“I felt like this was the first time I wrote lyrics. Before, I just had to sit around and wait with my mouth open to catch something inside it and turn that into a lyrical kernel.”

SFC: It sounds like you were worried about being typecast as a band.

MD: I hesitate to say we were worried about it, because I don’t feel like we pushed any of the music in any direction. I hope we sort of guided it gently…like an elderly lady (laughs). Cause you know, if you push stuff, it’s gonna sound bad. So for us it was more the music we want to be able to play in the future – by that I mean, people will be able to come to our concert and…at least steal our record.

SFC: When we spoke almost two years ago you said to me that the lyrics just “poured out” for Innocent Ghost. Given the negative circumstances surrounding your father and sister’s death at that time, now removed from the incident, I imagine you’re at a different place.

MD: Yeah I’m still fundamentally a bit of a sad bastard, so it’s not like “I’m rock and roll!” and writing songs about hanging out with people. I do have some distance from those things, not as much as I’d like, but it’s definitely not as creatively relevant really to me right now. This record is about the things people to do cope with the profound nature of their lives. It’s not really a great place to be feeling really disconnected from the fiber of your own life or the world around you.

SFC: I brought this up because originally the group’s storyline was about transforming this tragedy into a positive creative expression. Now that you’re removed from the event, it seems that your core, at least creatively, might have changed and I wondered where your inspiration – aside from Bruce Springsteen – comes from. Were the lyrics pouring out on the page this time around?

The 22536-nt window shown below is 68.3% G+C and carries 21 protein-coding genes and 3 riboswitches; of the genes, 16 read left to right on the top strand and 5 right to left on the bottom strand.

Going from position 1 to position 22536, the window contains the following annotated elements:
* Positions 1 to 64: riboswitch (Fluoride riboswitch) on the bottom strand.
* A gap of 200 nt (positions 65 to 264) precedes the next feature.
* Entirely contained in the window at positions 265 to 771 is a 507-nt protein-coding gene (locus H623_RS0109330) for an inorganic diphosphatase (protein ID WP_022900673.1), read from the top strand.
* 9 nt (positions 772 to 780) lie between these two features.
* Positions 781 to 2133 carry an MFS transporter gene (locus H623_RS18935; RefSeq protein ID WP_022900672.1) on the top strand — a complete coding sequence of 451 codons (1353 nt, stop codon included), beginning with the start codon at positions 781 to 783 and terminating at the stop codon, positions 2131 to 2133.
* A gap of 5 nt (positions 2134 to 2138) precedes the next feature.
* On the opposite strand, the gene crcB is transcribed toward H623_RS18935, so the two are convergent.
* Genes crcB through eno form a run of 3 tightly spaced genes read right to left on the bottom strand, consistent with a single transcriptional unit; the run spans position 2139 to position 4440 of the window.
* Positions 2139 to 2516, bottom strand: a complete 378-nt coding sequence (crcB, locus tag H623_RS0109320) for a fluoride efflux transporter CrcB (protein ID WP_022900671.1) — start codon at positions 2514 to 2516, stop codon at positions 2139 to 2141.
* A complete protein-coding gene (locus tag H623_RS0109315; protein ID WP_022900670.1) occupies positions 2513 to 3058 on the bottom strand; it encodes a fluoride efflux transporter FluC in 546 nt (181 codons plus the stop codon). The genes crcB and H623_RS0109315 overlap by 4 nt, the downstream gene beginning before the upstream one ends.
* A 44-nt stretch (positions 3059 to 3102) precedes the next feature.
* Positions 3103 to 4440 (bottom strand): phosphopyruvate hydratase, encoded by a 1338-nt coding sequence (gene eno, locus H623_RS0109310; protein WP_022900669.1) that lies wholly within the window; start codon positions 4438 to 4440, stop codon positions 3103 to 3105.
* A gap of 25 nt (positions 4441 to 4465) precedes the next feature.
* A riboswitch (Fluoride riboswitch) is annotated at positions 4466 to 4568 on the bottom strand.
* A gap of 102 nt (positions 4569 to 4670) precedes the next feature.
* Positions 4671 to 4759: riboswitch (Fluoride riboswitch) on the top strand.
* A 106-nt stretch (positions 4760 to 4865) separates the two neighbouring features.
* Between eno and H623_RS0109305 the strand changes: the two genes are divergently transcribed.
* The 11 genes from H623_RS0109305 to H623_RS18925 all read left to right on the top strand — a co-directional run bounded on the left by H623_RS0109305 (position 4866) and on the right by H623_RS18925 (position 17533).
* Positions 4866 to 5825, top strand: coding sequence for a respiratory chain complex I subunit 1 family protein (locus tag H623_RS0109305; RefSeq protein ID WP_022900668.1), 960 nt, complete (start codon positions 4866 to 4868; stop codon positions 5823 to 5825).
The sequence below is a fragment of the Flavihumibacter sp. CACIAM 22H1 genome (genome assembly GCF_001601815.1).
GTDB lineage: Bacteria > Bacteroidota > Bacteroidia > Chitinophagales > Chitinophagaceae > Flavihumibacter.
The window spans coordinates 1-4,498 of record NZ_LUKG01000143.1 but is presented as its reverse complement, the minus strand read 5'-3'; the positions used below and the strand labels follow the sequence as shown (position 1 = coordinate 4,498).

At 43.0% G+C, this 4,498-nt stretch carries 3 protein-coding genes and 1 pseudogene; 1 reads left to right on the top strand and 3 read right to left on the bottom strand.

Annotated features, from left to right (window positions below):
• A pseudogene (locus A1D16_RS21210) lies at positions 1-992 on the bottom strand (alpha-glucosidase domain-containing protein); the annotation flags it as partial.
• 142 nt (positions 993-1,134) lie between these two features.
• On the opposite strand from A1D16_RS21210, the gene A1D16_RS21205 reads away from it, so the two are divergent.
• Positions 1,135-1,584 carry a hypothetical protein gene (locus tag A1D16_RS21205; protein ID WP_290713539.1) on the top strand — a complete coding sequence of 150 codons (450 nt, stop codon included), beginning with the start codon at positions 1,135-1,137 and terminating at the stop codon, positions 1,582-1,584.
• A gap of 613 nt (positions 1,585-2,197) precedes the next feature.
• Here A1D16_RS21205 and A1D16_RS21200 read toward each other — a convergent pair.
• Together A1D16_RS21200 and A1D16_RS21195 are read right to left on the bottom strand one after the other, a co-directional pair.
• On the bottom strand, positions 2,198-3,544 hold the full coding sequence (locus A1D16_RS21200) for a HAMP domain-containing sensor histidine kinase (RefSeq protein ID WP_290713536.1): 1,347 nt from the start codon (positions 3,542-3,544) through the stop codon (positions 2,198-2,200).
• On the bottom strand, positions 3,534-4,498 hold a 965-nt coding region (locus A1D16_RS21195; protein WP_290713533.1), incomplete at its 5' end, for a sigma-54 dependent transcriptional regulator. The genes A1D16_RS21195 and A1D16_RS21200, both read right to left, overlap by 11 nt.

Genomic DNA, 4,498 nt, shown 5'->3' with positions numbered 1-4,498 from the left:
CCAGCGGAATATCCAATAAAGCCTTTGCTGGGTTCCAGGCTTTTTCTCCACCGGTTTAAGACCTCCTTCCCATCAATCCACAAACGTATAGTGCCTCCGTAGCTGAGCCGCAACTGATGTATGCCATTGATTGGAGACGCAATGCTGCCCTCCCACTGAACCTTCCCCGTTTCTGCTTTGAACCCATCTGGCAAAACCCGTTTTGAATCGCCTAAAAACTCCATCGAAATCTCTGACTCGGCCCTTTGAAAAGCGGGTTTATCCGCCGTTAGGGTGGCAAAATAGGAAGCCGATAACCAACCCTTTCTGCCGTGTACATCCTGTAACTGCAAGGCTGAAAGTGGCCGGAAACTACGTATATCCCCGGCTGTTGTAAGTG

MD: I felt like this was the first time I wrote lyrics. Before, I just had to sit around and wait with my mouth open to catch something inside it and turn that into a lyrical kernel. I was trying to be impressionistic before and create lyrical landscape as we did musical landscapes. This time I actually had a notion and it spans the whole album.

SFC: Where did this idea come from?

MD: The idea was to explore myths in our modern society. Myths were created when society was really young. A lot of the earlier myths were like “Don’t eat shellfish or animals with a hoof, because you’ll get sick” because they didn’t have sinks or toilets. I don’t mean to trivialize traditions because I’m envious of people that can relate to them.

Apparently in life we think we dispelled all those myths, and we live based on science, which actually answers the questions and is all encompassing. We take these myths very seriously and it’s almost as though they’re made real. We get a lot of them from commercials or even music. You know, like the “rock star,” he gets the babes all the time. The myth is that your pursuit will make you happy.

SFC: Is there a particular myth that we might close this with that might have an influential parallel on this album?

MD: One of my favorite ones is, when you get older you’ll understand things. That was something that I really lived with when I was young looking out the window thinking, “God I don’t understand everything, but isn’t this beautiful because one day I’m going to understand it.” That never happened. I grew up and I don’t understand.



Check out Geographer for their home opener and album release party at The Independent on March 3rd.